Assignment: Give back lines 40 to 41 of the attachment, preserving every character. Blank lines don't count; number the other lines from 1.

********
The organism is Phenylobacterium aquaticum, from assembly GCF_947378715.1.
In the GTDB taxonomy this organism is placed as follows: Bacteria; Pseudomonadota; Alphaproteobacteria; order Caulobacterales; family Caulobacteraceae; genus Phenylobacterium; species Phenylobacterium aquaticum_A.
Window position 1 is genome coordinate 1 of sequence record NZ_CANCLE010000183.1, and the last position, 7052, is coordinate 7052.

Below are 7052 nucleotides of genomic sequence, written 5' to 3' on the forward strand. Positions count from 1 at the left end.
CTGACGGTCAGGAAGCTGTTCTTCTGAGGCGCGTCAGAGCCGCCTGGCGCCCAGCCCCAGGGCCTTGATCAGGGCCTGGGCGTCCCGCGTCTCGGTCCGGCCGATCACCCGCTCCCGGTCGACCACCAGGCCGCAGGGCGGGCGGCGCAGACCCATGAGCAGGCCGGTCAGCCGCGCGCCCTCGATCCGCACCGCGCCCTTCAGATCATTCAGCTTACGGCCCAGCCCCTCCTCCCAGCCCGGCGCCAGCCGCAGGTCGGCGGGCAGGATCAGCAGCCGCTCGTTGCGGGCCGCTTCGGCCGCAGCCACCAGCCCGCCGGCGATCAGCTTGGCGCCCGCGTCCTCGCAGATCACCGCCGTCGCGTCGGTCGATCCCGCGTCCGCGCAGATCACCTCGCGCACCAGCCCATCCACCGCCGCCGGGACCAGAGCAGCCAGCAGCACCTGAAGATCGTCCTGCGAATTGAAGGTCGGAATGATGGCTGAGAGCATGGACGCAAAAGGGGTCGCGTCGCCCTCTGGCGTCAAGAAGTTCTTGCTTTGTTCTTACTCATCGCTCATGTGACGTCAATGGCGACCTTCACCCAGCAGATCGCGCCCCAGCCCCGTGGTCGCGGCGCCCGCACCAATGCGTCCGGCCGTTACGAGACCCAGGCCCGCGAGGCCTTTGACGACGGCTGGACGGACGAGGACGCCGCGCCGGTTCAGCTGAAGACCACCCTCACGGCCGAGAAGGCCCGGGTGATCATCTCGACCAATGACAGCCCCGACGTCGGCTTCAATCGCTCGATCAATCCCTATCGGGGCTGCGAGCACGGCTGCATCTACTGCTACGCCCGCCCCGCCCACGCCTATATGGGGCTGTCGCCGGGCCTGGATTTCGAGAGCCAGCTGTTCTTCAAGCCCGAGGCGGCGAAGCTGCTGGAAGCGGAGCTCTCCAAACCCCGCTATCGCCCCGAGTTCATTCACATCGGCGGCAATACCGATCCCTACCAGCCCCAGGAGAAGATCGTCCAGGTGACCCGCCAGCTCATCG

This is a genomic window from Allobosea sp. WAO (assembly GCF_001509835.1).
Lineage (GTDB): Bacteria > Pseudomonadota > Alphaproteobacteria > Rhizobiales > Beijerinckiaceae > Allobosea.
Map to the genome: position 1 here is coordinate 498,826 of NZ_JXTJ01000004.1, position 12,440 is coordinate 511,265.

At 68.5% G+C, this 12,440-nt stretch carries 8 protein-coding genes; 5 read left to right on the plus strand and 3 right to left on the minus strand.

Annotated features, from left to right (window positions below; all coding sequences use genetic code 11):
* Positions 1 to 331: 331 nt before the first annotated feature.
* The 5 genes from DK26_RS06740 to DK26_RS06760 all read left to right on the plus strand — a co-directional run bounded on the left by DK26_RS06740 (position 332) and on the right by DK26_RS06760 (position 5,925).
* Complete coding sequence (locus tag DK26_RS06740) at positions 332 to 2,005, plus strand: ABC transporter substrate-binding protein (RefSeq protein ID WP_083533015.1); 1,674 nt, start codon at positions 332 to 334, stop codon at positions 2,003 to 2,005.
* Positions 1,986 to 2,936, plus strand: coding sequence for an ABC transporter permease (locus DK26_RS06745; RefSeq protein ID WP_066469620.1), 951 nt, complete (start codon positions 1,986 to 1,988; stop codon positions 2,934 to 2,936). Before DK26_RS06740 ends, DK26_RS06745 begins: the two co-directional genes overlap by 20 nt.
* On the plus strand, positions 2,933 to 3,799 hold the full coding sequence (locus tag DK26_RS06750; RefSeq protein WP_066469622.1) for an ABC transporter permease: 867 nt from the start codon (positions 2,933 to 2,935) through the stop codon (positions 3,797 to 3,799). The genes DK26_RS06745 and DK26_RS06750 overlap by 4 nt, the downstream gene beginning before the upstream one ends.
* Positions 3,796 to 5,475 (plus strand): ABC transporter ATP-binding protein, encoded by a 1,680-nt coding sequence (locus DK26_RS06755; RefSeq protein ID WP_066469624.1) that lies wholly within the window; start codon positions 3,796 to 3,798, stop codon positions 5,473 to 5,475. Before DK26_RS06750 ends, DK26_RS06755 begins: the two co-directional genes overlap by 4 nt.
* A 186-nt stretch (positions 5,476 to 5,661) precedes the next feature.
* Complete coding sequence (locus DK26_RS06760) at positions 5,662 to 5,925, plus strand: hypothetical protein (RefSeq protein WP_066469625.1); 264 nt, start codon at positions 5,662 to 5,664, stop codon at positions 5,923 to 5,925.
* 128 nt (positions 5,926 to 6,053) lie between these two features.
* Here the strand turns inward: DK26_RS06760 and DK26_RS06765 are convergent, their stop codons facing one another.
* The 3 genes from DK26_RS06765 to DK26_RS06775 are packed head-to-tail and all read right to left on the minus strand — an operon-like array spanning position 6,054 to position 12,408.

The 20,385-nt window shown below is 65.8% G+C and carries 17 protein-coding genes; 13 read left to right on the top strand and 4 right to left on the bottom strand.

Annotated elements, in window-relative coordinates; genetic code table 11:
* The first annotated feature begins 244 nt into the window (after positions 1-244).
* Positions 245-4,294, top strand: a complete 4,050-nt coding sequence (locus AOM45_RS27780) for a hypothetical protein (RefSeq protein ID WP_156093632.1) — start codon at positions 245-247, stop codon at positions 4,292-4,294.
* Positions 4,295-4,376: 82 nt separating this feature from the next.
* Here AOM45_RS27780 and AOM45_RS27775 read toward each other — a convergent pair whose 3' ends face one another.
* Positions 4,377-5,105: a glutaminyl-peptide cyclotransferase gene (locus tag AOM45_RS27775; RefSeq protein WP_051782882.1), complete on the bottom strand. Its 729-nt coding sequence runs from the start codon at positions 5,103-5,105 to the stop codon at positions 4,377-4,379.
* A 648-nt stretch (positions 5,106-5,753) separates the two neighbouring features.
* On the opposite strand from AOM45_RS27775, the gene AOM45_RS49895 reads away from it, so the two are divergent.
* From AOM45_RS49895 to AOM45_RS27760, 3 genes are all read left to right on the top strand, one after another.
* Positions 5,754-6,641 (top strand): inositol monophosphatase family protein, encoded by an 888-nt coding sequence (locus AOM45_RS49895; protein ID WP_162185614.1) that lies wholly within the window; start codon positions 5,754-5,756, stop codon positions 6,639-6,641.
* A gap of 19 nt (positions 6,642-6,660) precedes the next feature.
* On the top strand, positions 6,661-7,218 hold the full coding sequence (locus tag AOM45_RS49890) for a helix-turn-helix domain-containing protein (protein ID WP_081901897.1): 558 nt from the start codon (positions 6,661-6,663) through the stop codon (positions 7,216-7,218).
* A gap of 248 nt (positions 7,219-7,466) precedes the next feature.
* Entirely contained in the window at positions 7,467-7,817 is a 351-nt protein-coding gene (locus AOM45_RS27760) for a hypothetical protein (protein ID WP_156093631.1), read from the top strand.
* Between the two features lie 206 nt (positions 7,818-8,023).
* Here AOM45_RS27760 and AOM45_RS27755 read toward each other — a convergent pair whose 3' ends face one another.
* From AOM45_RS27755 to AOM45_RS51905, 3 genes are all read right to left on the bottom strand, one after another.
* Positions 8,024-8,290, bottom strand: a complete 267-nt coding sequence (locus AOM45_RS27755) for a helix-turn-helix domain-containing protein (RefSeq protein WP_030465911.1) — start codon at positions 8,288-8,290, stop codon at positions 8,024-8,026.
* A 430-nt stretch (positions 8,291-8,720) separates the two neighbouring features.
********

* Positions 8,024-8,290, bottom strand: a complete 267-nt coding sequence (locus AOM45_RS27755) for a helix-turn-helix domain-containing protein (RefSeq protein WP_030465911.1) — start codon at positions 8,288-8,290, stop codon at positions 8,024-8,026.
* A 430-nt stretch (positions 8,291-8,720) separates the two neighbouring features.